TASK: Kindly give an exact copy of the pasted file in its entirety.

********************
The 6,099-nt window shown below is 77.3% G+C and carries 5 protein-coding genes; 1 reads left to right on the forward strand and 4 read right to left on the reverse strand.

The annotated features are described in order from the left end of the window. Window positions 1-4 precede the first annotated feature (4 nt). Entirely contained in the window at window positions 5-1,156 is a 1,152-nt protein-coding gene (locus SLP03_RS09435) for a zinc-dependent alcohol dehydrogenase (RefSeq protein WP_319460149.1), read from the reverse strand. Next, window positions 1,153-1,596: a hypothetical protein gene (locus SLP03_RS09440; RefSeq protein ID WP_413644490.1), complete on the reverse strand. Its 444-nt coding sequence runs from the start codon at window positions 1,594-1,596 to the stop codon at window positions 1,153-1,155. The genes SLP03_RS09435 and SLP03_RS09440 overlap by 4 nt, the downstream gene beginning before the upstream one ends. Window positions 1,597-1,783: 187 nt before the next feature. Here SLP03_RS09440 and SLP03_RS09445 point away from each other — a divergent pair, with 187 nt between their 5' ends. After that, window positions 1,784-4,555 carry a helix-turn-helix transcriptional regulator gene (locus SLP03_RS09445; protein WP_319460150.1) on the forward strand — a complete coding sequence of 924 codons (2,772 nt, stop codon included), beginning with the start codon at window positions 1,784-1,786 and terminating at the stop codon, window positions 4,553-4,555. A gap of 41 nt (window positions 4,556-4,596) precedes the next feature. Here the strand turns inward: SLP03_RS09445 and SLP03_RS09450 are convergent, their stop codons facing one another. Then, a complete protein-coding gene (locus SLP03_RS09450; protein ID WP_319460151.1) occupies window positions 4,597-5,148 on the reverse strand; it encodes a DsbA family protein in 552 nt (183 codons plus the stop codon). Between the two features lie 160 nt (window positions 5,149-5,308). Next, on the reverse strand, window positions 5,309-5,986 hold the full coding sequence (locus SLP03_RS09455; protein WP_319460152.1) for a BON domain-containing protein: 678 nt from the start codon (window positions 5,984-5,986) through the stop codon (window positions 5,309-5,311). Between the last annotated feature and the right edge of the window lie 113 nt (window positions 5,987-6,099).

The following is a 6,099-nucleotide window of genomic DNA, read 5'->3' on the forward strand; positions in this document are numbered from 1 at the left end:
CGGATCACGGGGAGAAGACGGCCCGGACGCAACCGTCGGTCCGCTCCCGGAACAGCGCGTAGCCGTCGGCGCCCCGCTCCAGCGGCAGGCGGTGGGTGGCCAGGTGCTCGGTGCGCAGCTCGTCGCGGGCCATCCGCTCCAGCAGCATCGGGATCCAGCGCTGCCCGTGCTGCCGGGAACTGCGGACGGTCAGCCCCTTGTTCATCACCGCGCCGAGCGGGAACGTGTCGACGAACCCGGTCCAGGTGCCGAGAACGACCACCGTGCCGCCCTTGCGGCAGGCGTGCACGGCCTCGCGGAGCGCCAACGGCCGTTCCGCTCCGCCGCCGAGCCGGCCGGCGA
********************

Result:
The 6,099-nt window shown below is 77.3% G+C and carries 5 protein-coding genes; 1 reads left to right on the forward strand and 4 read right to left on the reverse strand.

The annotated features are described in order from the left end of the window. Window positions 1-4 precede the first annotated feature (4 nt). Entirely contained in the window at window positions 5-1,156 is a 1,152-nt protein-coding gene (locus SLP03_RS09435) for a zinc-dependent alcohol dehydrogenase (RefSeq protein WP_319460149.1), read from the reverse strand. Next, window positions 1,153-1,596: a hypothetical protein gene (locus SLP03_RS09440; RefSeq protein ID WP_413644490.1), complete on the reverse strand. Its 444-nt coding sequence runs from the start codon at window positions 1,594-1,596 to the stop codon at window positions 1,153-1,155. The genes SLP03_RS09435 and SLP03_RS09440 overlap by 4 nt, the downstream gene beginning before the upstream one ends. Window positions 1,597-1,783: 187 nt before the next feature. Here SLP03_RS09440 and SLP03_RS09445 point away from each other — a divergent pair, with 187 nt between their 5' ends. After that, window positions 1,784-4,555 carry a helix-turn-helix transcriptional regulator gene (locus SLP03_RS09445; protein WP_319460150.1) on the forward strand — a complete coding sequence of 924 codons (2,772 nt, stop codon included), beginning with the start codon at window positions 1,784-1,786 and terminating at the stop codon, window positions 4,553-4,555. A gap of 41 nt (window positions 4,556-4,596) precedes the next feature. Here the strand turns inward: SLP03_RS09445 and SLP03_RS09450 are convergent, their stop codons facing one another. Then, a complete protein-coding gene (locus SLP03_RS09450; protein ID WP_319460151.1) occupies window positions 4,597-5,148 on the reverse strand; it encodes a DsbA family protein in 552 nt (183 codons plus the stop codon). Between the two features lie 160 nt (window positions 5,149-5,308). Next, on the reverse strand, window positions 5,309-5,986 hold the full coding sequence (locus SLP03_RS09455; protein WP_319460152.1) for a BON domain-containing protein: 678 nt from the start codon (window positions 5,984-5,986) through the stop codon (window positions 5,309-5,311). Between the last annotated feature and the right edge of the window lie 113 nt (window positions 5,987-6,099).

The following is a 6,099-nucleotide window of genomic DNA, read 5'->3' on the forward strand; positions in this document are numbered from 1 at the left end:
CGGATCACGGGGAGAAGACGGCCCGGACGCAACCGTCGGTCCGCTCCCGGAACAGCGCGTAGCCGTCGGCGCCCCGCTCCAGCGGCAGGCGGTGGGTGGCCAGGTGCTCGGTGCGCAGCTCGTCGCGGGCCATCCGCTCCAGCAGCATCGGGATCCAGCGCTGCCCGTGCTGCCGGGAACTGCGGACGGTCAGCCCCTTGTTCATCACCGCGCCGAGCGGGAACGTGTCGACGAACCCGGTCCAGGTGCCGAGAACGACCACCGTGCCGCCCTTGCGGCAGGCGTGCACGGCCTCGCGGAGCGCCAACGGCCGTTCCGCTCCGCCGCCGAGCCGGCCGGCGA